When we read further, we discover that the Aurora represents an early experiment in colour. Although Gibson’s interest in colouring his work is more often associated with his famous Tinted Venus, shown at the Great Exhibition in 1851,11 the Aurora predates this experiment, and was not his first.12 The figure no longer retains obvious traces of its original colour, but the descriptions indicate that red was introduced in the edges of the drapery, and blue and red in the headdress. It is true that a few critics found the colouration of the Aurora distasteful and inappropriate to modern sculpture,13 but many more either simply overlooked it, or noted its novelty in passing. It was not, in other words, scandalous. More important in this context is the possibility that Gibson’s addition of colour highlights may have amplified his work in the context of the Sculpture Room, helping to distinguish and lift it above the dimness of the space. In this sense, perhaps we can align Gibson with the painters, or even suggest he looked to them, in the sense that he too developed strategies for marking out his work from the many others it was shown among. We might think of Aurora stepping out and forward in the way that a radiantly clothed woman in a full-length portrait by Reynolds or Lawrence might appear to be stepping forward and towards the viewer from a densely hung wall of paintings.14 

Complaints about the Sculpture Room persisted beyond the 1840s. No image of the display of 1848 has been traced, but an earlier view, published in The Illustrated London News in 1843, gives a sense of the vault-like underground space and the clustering of objects (Fig. 1).15 In 1848, there were hopes for improvements, as part of the promises written into the Vernon gift to the nation, but year after year those hopes remained unanswered. Finally, in 1861, the opening of a new Sculpture Room was announced. An image in The Illustrated London News celebrates the new room and captures the change, from the cellar-like confinement of the previous decades to a light-flooded space with high ceilings (Fig. 2).16 However, the improvements received mixed reviews and it was only later, with the move to Burlington House, that complaints about the sculpture reviews began to recede.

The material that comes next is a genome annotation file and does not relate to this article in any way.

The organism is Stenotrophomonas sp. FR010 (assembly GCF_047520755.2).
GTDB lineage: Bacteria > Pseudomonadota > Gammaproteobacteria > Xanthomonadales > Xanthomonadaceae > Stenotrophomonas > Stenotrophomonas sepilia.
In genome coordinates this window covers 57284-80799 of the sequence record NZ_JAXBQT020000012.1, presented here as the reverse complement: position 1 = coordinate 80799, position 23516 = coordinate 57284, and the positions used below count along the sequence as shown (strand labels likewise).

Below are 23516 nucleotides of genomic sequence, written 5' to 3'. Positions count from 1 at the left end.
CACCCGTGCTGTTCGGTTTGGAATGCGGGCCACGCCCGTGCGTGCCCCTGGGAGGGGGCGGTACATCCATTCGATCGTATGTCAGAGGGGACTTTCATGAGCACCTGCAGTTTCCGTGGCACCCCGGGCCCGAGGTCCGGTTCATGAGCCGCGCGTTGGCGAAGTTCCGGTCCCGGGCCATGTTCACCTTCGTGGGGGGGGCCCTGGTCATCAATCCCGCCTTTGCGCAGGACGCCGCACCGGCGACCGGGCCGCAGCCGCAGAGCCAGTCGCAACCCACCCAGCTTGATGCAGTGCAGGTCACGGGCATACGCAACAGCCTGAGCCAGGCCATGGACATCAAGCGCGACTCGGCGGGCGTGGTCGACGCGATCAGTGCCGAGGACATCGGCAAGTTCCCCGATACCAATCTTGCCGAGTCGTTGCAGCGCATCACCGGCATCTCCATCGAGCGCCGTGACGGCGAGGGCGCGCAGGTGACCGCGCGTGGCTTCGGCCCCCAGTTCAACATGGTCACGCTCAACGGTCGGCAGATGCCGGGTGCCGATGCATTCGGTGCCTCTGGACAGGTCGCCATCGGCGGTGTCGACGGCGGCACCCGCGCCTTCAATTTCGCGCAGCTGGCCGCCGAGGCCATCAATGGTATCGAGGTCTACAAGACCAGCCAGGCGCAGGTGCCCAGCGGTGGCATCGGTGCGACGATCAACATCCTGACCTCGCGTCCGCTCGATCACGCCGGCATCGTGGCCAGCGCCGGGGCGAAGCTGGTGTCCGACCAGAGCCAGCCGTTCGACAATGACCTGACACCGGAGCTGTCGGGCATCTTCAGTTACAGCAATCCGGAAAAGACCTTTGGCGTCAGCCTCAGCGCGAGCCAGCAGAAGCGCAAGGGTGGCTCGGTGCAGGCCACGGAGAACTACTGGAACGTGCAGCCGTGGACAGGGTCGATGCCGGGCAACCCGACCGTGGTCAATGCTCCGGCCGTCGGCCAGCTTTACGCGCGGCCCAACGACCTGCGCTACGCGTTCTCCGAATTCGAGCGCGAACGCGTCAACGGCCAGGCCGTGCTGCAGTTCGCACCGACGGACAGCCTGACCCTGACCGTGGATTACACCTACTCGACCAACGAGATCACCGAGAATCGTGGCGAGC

1. “Fine Arts. Royal Academy”, The Athenaeum, 27 May 1848, 536.↩︎

  2. “Royal Academy”, The Athenaeum, 20 May 1848, 513.↩︎

  3. “Exhibition of the Royal Academy: Third Notice”, The Rambler, 20 May 1848, 66.↩︎

  4. “Exhibition of the Royal Academy: Sixth Notice”, The Illustrated London News, 17 June 1848.↩︎

  5. “Royal Academy: Sculpture”, The Athenaeum, 17 June 1848, 609.↩︎

  6. “Fine Arts: Royal Academy”, The Athenaeum, 20 May 1848, 513.↩︎

  7. “Royal Academy”, The Times, 11 May 1848.↩︎

  8. See especially David H. Solkin (ed.), Art on the Line: The Royal Academy Exhibitions at Somerset House, 1780–1836 (New Haven, CT: Paul Mellon Centre and Yale University Press, 2001), and Mark Hallett, Reynolds: Portraiture in Action (New Haven, CT: Paul Mellon Centre and Yale University Press, 2014), especially Chapter 12.↩︎

  9. “Exhibition of the Royal Academy: Third Notice”, The Rambler, 20 May 1848, 66.↩︎

  10. “Fine Arts. Eightieth Exhibition of the Royal Academy [Second Notice]”, The Examiner, 20 May 1848, 325.↩︎

  11. For a recent account of Gibson’s polychromy, see Michael Hatt’s entry for the Tinted Venus in Martina Droth, Jason Edwards, and Michael Hatt (eds), Sculpture Victorious, Art in an Age of Invention, 1837–1901, (New Haven, CT: Yale University Press, 2014), 184–187.↩︎

  12. As reviewers of the 1848 Academy remarked, Gibson’s statue of Queen Victoria, shown the previous year, had also been tinted.↩︎

  13. See “Fine Arts. Royal Academy”, The Athenaeum, 27 May 1848, 537.↩︎

  14. For a discussion of this kind of activated figure painting at the Academy Exhibitions, see Hallett, Reynolds, Chapter 12, esp. 384–393.↩︎

  15. “The Exhibition of the Royal Academy”, The Illustrated London News, 29 May 1843, 338.↩︎

  16. “The New Sculpture Gallery at the Royal Academy”, The Illustrated London News, 18 May 1861, 458.↩︎